For the first time in memory, the Grammy dance nomination field didn't only honor the worthy (which it's had a tendency of doing these past few years, Al Walser drama notwithstanding): It reflected what America actually grooved to in 2013.
Every song in the "Best Dance Recording" category swooped over a crowded festival field this summer; every nod in "Best Electronic/Dance Album" has been significant in driving the genre forward, in this, its biggest year since a producer first tweaked an 808 synth.
And to mark it, Grammy even made a bit of history: Daft Punk's "Random Access Memories" is the first album to be nominated for both Album of the Year and Best Dance/Electronic Album, since the latter category's inception in 2005. Recorded almost entirely live and sample-free, it's a reminder that "dance" and "electronic" don't always have to go together, especially amidst the synthetic bombast of EDM. (And that is, perhaps, the final act of the robots' stated mission to revive the epic LP.)
Gone from the field are the deserving but "safe" picks; the multiple nods going to the artists most recognizable to the Recording Academy voters, either in name or haircut. (Six-time winner Skrillex didn't have anything eligible this year: What if he had?)
Gone too are the vacationing pop stars, like Rihanna, Britney Spears, Lady Gaga and Madonna. You could argue - and some do - that they are indeed dance acts. But don't they get enough love?
In their sloughed and sequined places we have U.K. upstart producer Duke Dumont, whose "Need U (100%)" (Best Dance Song) injected the warm memory of soulful house music onto international dance floors. Zedd and Alesso, whose "Clarity" (Best Dance Recording) and remix of OneRepublic's "If I Lose Myself" (Best Remixed Recording, Non-Classical) gave the EDM generation doe-eyed love songs they'll still sing with affection when they're old and gray. Kaskade's "Atmosphere," his first turn as a vocalist, snagged nods for both Recording and Album. Eternal trance god Armin Van Buuren got his first nomination ever for "This is What It Feels Like," a track as huge as the festival audiences it makes ugly-cry. American hero Pretty Lights, U.K. garage youngsters Disclosure, and king of feel-good crossover Calvin Harris also scored nods.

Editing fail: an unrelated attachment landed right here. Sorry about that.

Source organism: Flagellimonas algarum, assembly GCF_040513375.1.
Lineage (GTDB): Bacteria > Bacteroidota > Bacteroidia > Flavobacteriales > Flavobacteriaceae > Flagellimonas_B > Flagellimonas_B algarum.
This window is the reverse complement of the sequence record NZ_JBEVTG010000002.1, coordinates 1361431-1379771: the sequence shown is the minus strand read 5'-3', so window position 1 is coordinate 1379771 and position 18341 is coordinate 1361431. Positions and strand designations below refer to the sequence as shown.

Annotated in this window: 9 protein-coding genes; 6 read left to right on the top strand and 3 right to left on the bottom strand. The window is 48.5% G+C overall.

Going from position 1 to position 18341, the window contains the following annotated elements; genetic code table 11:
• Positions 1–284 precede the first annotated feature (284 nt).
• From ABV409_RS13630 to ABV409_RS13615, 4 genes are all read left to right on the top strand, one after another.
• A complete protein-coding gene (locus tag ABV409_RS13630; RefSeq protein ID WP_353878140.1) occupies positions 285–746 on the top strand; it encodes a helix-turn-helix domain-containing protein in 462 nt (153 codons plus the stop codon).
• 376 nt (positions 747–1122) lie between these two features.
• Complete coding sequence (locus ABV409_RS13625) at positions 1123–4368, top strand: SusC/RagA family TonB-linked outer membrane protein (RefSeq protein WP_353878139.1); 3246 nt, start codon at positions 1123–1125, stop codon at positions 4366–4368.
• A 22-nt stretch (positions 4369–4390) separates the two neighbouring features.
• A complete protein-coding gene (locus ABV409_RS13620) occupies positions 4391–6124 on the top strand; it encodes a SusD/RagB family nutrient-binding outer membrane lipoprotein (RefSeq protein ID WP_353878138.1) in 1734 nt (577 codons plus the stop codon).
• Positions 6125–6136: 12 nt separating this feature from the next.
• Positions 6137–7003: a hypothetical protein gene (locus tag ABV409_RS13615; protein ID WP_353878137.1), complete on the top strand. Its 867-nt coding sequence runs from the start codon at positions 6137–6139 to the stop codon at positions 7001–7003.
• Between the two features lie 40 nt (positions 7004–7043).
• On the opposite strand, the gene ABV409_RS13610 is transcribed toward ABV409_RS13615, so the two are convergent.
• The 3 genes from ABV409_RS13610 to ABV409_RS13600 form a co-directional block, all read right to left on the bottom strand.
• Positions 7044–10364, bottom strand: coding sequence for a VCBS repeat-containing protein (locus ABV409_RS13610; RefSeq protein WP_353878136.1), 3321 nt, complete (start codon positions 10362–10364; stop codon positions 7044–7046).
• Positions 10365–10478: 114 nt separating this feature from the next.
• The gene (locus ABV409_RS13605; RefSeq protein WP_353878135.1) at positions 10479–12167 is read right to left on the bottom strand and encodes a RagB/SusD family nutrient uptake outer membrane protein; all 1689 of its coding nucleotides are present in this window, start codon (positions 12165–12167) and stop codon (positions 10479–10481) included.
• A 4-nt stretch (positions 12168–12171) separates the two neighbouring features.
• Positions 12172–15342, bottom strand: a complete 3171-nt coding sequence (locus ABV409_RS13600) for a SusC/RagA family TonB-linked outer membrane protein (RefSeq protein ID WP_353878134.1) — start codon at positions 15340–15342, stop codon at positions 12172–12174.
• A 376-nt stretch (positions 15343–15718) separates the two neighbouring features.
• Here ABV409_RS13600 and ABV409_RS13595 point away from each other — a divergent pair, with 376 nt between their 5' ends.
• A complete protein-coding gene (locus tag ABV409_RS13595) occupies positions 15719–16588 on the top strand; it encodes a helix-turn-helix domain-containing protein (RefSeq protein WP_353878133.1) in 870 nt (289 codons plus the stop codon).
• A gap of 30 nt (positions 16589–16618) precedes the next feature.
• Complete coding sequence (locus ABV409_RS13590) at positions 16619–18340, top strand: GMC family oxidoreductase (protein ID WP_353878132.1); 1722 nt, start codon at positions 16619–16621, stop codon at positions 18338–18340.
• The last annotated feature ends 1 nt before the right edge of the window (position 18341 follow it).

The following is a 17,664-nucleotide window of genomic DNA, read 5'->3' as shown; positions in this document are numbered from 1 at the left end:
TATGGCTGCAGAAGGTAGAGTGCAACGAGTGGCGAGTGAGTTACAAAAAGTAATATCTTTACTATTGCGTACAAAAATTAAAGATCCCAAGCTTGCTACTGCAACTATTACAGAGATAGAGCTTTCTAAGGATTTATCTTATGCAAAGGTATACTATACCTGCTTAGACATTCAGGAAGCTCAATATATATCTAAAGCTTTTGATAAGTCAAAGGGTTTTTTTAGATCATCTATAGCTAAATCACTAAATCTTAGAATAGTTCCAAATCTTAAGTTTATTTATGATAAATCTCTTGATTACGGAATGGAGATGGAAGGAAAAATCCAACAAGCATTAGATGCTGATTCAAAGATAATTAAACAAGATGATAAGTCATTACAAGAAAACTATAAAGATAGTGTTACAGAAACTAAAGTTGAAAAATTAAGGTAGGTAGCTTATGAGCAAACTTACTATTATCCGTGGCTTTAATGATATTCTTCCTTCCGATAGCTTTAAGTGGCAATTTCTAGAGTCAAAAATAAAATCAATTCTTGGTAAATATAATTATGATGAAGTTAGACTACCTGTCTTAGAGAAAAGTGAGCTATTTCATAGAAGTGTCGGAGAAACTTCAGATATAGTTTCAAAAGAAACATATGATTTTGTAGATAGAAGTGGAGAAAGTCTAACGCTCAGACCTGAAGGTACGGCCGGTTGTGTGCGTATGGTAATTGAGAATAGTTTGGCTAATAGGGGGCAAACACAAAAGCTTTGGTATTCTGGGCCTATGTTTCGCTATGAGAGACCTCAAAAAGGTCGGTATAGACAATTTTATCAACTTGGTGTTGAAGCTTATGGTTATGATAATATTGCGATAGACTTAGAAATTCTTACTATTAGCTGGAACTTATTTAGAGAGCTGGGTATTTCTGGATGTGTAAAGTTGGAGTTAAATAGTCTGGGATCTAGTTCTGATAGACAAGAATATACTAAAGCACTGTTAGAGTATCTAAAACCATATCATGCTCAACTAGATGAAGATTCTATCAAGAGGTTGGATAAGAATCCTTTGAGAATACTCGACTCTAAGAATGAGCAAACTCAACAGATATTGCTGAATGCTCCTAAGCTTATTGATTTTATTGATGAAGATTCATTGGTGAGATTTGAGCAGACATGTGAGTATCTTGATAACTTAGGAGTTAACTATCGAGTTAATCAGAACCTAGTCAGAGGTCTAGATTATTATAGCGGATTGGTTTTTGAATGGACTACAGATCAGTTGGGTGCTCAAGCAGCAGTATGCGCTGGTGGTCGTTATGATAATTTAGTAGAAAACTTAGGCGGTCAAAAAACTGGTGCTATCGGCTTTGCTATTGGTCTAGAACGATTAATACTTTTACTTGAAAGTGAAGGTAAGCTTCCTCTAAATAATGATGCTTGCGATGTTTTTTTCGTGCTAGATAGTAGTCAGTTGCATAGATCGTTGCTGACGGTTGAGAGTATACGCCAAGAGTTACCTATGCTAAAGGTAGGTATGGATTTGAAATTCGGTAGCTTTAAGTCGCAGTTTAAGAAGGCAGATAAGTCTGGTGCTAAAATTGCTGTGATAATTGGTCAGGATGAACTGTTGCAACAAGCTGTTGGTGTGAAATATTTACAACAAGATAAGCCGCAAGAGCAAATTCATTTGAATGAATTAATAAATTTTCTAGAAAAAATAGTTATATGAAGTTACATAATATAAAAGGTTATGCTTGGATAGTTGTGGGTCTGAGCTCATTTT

Notably absent from the fun: Dance-rock trio Krewella, whose heavy but hearty “Get Wet” might have suffered from Skrillex-bass voter fatigue. And Avicii, who changed pop radio and won over the toughest critics with “True,” a mélange of folk, blues and whiz-bang beats that might have kneeled too close to the pop fire for dance voters (and too dance for the pop).
All that’s left for Grammy is let the dance categories ride the robots’ wave from the online-only pre-tel straight onto the network telecast. Could this be the year dance finally gets lucky?